The Internet Accountability Project (IAP), a conservative tech group, launched a nationwide ad campaign Wednesday urging the passage of a bill targeting Apple and Google.
The ads, set to launch on Newsmax, are intended to support Republican senators who backed antitrust legislation designed to curb the anticompetitive practices of major tech companies, according to a review of the ad campaign by Daily Caller News Foundation. The ads thank the senators for backing the Open App Markets Act, which if passed would prevent app stores like Google Play and Apple’s App Store from forcing developers to use the tech giants’ in-app payment systems as a condition of distribution.Read More
Google’s Chief Legal Officer and President of Global Affairs Kent Walker accused Microsoft on Friday of “carving out” an exception to a bill targeting app stores operated by Google and Apple.
The Open App Markets Act, introduced by Republican Tennessee Sen. Marsha Blackburn and Democratic Connecticut Sen. Richard Blumenthal, passed the Senate Judiciary Committee in a near-unanimous vote Thursday. Microsoft president Brad Smith applauded the passage of the bill in tweet shortly after, writing that the legislation “would promote competition, and ensure fairness and innovation in the app economy.”
Walker responded to Smith’s tweet accusing the software company of “carving out” an exception in the legislation favoring Microsoft’s Xbox gaming console and service.Read More
Sen. Amy Klobuchar appeared on Fox News’ Special Report Thursday night, primarily to promote an antitrust bill aimed at reforming laws that govern Big Tech and increasing competition.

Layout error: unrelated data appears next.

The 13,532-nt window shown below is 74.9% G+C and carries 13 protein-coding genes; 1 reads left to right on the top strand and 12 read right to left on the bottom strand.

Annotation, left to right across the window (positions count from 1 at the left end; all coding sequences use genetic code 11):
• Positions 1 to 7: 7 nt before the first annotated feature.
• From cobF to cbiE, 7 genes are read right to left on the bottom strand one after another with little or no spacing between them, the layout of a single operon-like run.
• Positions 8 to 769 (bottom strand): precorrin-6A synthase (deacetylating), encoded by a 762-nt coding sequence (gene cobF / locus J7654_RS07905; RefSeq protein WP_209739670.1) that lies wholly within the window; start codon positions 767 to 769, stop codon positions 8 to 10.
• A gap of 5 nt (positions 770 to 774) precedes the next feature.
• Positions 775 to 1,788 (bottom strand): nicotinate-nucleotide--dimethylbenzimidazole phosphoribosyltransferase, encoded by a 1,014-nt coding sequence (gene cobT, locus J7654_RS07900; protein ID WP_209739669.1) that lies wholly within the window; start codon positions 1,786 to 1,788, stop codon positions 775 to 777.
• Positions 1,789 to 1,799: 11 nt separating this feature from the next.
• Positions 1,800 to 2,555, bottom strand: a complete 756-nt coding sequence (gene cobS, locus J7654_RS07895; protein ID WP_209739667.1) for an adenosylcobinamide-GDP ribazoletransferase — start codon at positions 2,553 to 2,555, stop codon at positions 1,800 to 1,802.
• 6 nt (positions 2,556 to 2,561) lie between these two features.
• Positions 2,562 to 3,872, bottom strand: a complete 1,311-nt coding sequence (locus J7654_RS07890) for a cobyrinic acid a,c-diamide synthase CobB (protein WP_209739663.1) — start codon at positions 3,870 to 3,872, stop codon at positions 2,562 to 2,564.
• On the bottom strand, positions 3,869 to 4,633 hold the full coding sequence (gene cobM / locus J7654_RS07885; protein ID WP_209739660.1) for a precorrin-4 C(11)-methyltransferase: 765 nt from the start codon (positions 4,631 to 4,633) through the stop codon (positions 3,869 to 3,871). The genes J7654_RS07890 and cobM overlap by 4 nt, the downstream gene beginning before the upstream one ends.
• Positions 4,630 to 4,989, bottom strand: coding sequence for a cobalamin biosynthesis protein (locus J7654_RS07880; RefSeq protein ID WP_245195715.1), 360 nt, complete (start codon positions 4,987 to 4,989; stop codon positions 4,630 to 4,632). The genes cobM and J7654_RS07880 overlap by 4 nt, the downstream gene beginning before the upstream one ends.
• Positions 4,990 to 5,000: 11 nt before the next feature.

A bipartisan U.S. Senate Judiciary Committee voted 16-6 Thursday to advance the legislation — The American Innovation and Choice Online Act — as bipartisan lawmakers seek to curtail the power and influence of Amazon, Apple, Facebook, Google, and others.
In short, the bill would prevent companies from “unfairly preferencing their own products and services” on their platforms while prohibiting “specific forms of conduct that are harmful to small businesses, entrepreneurs, and consumers.”Read More
Google temporarily suspended conservative talk show host Dan Bongino’s website, Bongino.com, from its ads service, a company spokesperson confirmed to the Daily Caller News Foundation on Friday.
“We have strict publisher policies in place that explicitly prohibit misleading and harmful content around the COVID-19 pandemic and demonstrably false claims about our elections,” the spokesperson said. “When publishers persistently breach our policies we stop serving Google ads on their sites. Publishers can always appeal a decision once they have addressed any violating content.”
The spokesperson added that while Google would not disclose the specific offending content on Bongino.com, the website had been subject to frequent reviews and Google had flagged content in violation of its policies.Read More